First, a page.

Monday, November 03, 2008

Experimenting with substitutions: pumpkin bread

Pumpkin bread
I love good quick breads. Meaning zucchini bread, pumpkin bread: paying $2/slice at my favorite local coffee shops just seems silly when I can make it myself so easily. But the amount of sugar and oil the traditional recipes call for made me want to see if I could do a healthier version.

I had read about applesauce being a substitute for oil, so instead of using a whole cup of vegetable oil, I used half oil, half applesauce. This is one of the reasons why I had frozen applesauce in small containers. I thought I'd start out with minor substitutions and see if I could tell the difference, and I'm happy to say I couldn't. The recipe called for a whopping three cups of white sugar, and there's no way I was going to use that much. Instead, one cup white, one cup of brown sugar, and to help enhance flavor, I doubled the amount of spices to punch it up some.

And then finally, I've found out the hard way that you can't substitute whole wheat flour for white flour 1/1. Oh no. I tried that a few months back and baked what came out like a granola crumble. The recipe called for three cups of flour, so 2 cups were white, and 1 cup was whole wheat, but I made sure to sift all of the dry ingredients to help aerate it. I read this helps when you're using whole wheat flour, so what the heck. I gave it a go.
Sifting wheat flour
The verdict? Excellent. Moist, flavorful, not overly sweet, this pumpkin bread is a keeper. It's a great Sunday afternoon or evening project. The recipe calls for two loafs, and I've sliced and frozen one for quick morning take-aways, with a fresh loaf for this week.

Next time I'll try increasing the applesauce even more, but so far, this recipe is a more healthful version than I've used in the past.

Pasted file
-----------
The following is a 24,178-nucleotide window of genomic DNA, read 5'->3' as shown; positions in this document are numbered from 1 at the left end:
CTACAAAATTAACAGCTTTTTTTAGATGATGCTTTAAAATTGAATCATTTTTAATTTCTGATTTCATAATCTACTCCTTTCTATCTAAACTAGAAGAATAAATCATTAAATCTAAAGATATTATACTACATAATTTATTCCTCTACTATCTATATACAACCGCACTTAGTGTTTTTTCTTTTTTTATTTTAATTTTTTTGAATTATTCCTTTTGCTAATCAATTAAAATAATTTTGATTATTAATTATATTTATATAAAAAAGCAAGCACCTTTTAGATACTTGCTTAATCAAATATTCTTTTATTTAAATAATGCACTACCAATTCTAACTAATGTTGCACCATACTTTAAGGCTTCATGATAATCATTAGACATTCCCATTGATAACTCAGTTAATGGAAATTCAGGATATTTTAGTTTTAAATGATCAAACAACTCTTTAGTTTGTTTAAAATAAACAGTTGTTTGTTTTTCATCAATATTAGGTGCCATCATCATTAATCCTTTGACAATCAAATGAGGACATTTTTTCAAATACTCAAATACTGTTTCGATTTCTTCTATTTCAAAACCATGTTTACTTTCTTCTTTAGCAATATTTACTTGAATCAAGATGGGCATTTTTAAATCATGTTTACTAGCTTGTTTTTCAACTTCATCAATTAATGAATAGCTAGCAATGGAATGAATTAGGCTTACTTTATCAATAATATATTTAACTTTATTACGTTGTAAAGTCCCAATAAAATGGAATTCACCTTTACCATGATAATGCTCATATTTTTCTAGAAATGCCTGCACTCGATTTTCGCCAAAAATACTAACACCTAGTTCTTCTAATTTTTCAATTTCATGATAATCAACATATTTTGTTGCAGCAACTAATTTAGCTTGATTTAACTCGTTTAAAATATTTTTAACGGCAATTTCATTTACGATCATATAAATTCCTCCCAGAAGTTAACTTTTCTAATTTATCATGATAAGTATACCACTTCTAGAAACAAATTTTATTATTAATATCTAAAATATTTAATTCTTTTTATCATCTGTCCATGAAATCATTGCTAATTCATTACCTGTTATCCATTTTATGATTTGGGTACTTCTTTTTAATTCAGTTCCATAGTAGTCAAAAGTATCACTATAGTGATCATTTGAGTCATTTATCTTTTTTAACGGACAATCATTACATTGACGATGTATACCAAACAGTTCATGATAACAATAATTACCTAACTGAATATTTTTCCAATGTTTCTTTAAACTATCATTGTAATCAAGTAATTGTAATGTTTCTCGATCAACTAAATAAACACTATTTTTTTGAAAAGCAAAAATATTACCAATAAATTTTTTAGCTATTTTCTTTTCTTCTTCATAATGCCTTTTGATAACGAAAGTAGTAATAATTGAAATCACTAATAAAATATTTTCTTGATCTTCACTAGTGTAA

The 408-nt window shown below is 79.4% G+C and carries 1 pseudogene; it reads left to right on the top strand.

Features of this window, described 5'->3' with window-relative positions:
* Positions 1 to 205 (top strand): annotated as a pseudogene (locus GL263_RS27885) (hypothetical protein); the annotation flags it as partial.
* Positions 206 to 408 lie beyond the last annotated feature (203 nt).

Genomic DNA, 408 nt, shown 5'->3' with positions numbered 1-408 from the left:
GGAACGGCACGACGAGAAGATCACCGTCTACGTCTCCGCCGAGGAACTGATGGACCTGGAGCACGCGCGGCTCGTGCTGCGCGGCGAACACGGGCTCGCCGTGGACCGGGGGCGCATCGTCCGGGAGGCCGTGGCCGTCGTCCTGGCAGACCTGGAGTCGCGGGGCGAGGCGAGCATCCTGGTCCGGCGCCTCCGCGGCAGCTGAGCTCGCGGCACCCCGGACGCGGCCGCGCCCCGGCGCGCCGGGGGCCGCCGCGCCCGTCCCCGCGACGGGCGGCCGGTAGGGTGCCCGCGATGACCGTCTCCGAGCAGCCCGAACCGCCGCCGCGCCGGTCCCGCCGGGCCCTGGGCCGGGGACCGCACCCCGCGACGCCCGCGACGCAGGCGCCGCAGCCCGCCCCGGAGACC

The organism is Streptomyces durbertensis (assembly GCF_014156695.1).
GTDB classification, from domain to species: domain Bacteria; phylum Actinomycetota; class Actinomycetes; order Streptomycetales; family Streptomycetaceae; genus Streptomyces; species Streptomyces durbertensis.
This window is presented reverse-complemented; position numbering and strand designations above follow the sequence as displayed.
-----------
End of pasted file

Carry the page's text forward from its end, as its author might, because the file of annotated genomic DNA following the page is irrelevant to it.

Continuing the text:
Pumpkin bread loaf
Pumpkin Bread
1 cup brown sugar
1 cup white sugar
1/2 cup vegetable oil
1/2 cup applesauce
3 eggs
1 15-oz can pumpkin
2 cups white all purpose flour
1 cup whole wheat flour
2 teaspoon ground cloves
2 teaspoons cinnamon
2 teaspoons nutmeg
1 teaspoon baking soda
1/2 teaspoon salt
1/2 teaspoon baking powder
1 cup chopped walnuts

Preheat oven to 350 degrees. Prepare two loaf pans (I used 8x4x2.5 or so) with butter and flour. In a large bowl, beat sugars, applesauce and oil to blend. Mix in eggs and pumpkin. Sift the remaining dry ingredients (flours, cloves, cinnamon, nutmeg, baking soda, salt, baking powder) into another bowl. Stir dry mixture into pumpkin mixure. Mix in walnuts.

Divide the batter between pans. Bake 1 hour, or until a knife insert into center comes out clean. Transfer to racks and let cool 10 minutes. Remove from pans and let cool.
Do you use substitutes in baking? I'd love to hear your hits and misses.

8 comments:

Krista Lawhon said...

Sounds so good...I would replace the eggs with egg substitute, but this bread looks fantastic!!!

mediaChick said...

Sounds delish! I'll be making this recipe when I cook up the first (and only) pumpkin I've managed to grow. Thanks, baby!

Heather said...

Well, I'm not so much a quick breads person, but a good baguette or loaf of sourdough, yum. Luckily there's a reasonably priced and excellent bakery not far from my house. Glad you enjoyed the baking!

Sharon said...

I've done the applesauce substitution before, but like you, I cut the oil in half and used half applesauce.

While I was reading this recipe and realizing that you cut a whole cup of sugar out I was thinking, but what about the moisture-level. Obviously it wasn't an issue with this recipe.

That's usually what I have big problems with when trying to cut out the sugar and/or substitute it for Stevia.

And then there was the time I tried to develop a hot cocoa recipe using only stevia and no sugar. Never did get that one to work. In fact, I've only been successful using stevia for sweetening individual servings.

Something I need to work further on converting those conventional sugar-based recipes to stevia. If I could just figure out a moisture conversion.

Eh, maybe tomorrow. BTW, been lurking here for a long time and really enjoy reading your missives.

Audrey said...

I do substitutes like this all the time. The King Arthur Flour Anniversary Cookbook has a great section dissecting how quick bread recipes work, and discussing possible substitutions, so I use that as a starting point.

Rozanne said...

It looks beautiful. I am very glad you didn't leave out the walnuts, though. They add so much!

I may try your recipe at some point in the near future. I'll let you know how it turns out.

Nulaanne said...

When I bake banana bread I do not use sugar I use honey. It makes the bread moist and so good.

Ashley said...

yummy! I'm going to have to try this!!